Pages Navigation Menu

high desert. small house.

Driving down the Pacific Coast of Mexico – Preparation

We had been planning a trip across the Pacific but after tallying up the travel days, and struggling to find a guaranteed pet sitter, we decided to do something a little more local. Bring on The Mexico!

Why Mexico and Why Drive

Our primary purpose was to start visiting coffee farms. We wanted to visit small plantations, watch the various processing methods, taste coffee on site and start developing relationships with farmers. Coffee grows in the tropics and the closest location is the state of Nayarit, Mexico. One day, we would love to get down to Oaxaca and Chiapas, near the border with Guatemala.

Why drive? With our new set of wheels, we felt 100% confident in exploring new areas. We have extra space in the car, good AC, privacy glass and AWD. Like we mentioned in this post, Toyotas are also broadly serviced in the Americas.

But really, the two big reasons we wanted to take the car were – the dogs would get to come with and we would be able to be independent. We wanted to stay in areas that were outside of the tourist zones. And we wanted to explore neat hiking areas. We would much rather do those things in a vehicle we were familiar with rather than rent one while down there.

We don’t have a lot of photos of Mexico prep, so instead, here are some photos from the month of August. Gourmet pizza from Zeffiro’s in Las Cruces.

Preparing the Dog Team

Once we decided the animals were going with, we immediately investigated the border crossing requirements. I don’t know how it was in the past, but by and large, people on the internet report great ease with traveling with their dogs and cats. Current regulations state that we must have a vet signed health certificate that attests to the animals’ health, that they were vaccinated against rabies and distemper, and that they received, in the last six months, treatment against ecto- and endoparasites (fleas/tickets/worms).

We took the dogs to the vet the second week of August. They had heartworm tests, were given Frontline flea/tick (because it must be witnessed by the vet) and vaccinated. I opted out of purchasing $90 worth of heartworm medicine (one box for Trooper at >50 pounds and one box for Sydney at <50 pounds; each box was $45). Instead, I ordered two single dosages on the internet, a process which requires prescription confirmation from the vet.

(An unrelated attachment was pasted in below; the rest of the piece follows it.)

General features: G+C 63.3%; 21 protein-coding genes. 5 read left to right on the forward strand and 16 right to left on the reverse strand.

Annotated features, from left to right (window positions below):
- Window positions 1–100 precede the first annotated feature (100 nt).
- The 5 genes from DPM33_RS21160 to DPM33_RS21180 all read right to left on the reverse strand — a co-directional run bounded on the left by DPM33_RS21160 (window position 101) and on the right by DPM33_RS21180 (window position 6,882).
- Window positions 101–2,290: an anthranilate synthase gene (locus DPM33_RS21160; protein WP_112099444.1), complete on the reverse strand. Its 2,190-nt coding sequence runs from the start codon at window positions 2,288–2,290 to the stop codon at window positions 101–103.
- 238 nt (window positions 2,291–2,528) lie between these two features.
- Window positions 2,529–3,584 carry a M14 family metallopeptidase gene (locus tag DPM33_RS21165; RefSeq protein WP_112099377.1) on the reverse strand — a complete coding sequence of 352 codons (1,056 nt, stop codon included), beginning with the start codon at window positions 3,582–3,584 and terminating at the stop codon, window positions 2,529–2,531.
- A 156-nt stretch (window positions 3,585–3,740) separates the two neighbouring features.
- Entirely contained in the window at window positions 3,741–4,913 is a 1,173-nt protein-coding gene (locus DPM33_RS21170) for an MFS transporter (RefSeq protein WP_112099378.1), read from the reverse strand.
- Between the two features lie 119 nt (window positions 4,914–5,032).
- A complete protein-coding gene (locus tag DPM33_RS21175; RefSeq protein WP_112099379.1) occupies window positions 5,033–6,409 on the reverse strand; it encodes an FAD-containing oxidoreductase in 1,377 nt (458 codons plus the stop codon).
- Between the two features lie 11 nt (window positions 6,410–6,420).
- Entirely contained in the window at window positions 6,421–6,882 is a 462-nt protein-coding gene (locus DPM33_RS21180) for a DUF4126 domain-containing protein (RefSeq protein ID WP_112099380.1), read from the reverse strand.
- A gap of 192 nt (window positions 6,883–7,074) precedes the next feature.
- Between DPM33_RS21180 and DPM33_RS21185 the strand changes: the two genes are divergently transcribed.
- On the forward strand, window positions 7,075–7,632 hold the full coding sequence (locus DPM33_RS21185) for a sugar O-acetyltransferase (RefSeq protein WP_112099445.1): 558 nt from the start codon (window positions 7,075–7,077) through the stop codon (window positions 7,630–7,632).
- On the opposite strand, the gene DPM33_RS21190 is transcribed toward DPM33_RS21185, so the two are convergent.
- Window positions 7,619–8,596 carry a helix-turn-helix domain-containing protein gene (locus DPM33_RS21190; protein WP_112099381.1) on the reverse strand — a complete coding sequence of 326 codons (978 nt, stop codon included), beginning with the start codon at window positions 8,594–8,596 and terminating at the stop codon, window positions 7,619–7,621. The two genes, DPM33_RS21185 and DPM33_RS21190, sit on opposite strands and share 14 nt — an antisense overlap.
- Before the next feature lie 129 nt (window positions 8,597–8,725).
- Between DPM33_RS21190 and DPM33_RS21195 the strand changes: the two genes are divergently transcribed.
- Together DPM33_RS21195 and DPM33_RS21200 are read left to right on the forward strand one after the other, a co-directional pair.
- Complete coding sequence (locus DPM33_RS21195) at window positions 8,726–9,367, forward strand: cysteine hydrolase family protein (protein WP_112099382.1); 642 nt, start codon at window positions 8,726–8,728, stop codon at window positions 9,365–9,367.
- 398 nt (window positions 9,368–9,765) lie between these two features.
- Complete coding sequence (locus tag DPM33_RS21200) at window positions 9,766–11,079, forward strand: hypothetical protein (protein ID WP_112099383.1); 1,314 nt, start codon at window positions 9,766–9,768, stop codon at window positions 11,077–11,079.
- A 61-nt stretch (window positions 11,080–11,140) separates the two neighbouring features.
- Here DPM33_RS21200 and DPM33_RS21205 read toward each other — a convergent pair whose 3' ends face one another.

We took the heartworm preventatives to the vet the week before our trip, let the vet give them, picked up our certificates and left. (The featured image for this post is Sydney at the vet’s office, very much ready to exit the lobby.)

Two things to note: First, the vaccinations must be given more than 15 days before your trip and the health certificates must be given within 10 days of your departure. Two different appointments! Second, the health certificates must be filled out in very specific ways so it is important to double-check that the vet is aware of the current requirements before prancing off.

The vaccinations were $35 each, heartworm tests $20, Frontline $30ish total and Heartgard $15ish total. Those costs are usually considered ‘normal animal care’ so really, the only cost to prep the dogs was $20 each for health certificates.

We ordered our single doses of Heartgard from Pet Supplies 4 Less online.

Maintenance Items on the Car

We opted to have a few maintenance items done on the RAV4. The rear shocks are the only design tradeoff of the car. In order to maximize the cargo space, Toyota opted for less room for the rear shock assembly. The result is that the Toyota factory shocks may need to be replaced every 35,000 miles. We purchased shocks online (Bilstein Twintube) that are reportedly superior to the Toyota shocks for $127, about the same price we would have paid for Toyota shocks from the dealership. According to one RAV4 owner on the RAV4 forums, they replaced their rear shocks with the Bilsteins and had already surpassed 35,000 miles without any leaking. Very promising.

After speaking with the Toyota mechanic about upcoming normal maintenance items (namely, the water pump and spark plugs), he said the water pump was healthy and that spark plugs were due. So we took care of two normal maintenance tasks, kind of in preparation for our trip.  Trip or no trip, these items cost us about $600 (about 4.5 hours in the shop).